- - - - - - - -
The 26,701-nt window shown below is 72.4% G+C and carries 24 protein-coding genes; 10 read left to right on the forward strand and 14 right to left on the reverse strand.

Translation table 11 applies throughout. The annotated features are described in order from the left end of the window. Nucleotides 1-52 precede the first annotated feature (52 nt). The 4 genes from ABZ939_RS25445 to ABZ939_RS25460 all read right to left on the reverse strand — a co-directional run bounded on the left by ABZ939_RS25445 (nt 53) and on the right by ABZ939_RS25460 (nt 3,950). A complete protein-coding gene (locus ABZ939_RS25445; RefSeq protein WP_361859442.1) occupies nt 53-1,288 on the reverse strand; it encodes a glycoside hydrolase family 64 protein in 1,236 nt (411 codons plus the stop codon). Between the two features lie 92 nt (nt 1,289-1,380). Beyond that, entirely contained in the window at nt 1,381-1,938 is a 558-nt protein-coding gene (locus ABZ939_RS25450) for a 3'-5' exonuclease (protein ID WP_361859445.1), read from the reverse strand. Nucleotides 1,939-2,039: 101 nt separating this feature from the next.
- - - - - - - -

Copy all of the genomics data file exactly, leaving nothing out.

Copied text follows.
The 26,701-nt window shown below is 72.4% G+C and carries 24 protein-coding genes; 10 read left to right on the forward strand and 14 right to left on the reverse strand.

Translation table 11 applies throughout. The annotated features are described in order from the left end of the window. Nucleotides 1-52 precede the first annotated feature (52 nt). The 4 genes from ABZ939_RS25445 to ABZ939_RS25460 all read right to left on the reverse strand — a co-directional run bounded on the left by ABZ939_RS25445 (nt 53) and on the right by ABZ939_RS25460 (nt 3,950). A complete protein-coding gene (locus ABZ939_RS25445; RefSeq protein WP_361859442.1) occupies nt 53-1,288 on the reverse strand; it encodes a glycoside hydrolase family 64 protein in 1,236 nt (411 codons plus the stop codon). Between the two features lie 92 nt (nt 1,289-1,380). Beyond that, entirely contained in the window at nt 1,381-1,938 is a 558-nt protein-coding gene (locus ABZ939_RS25450) for a 3'-5' exonuclease (protein ID WP_361859445.1), read from the reverse strand. Nucleotides 1,939-2,039: 101 nt separating this feature from the next.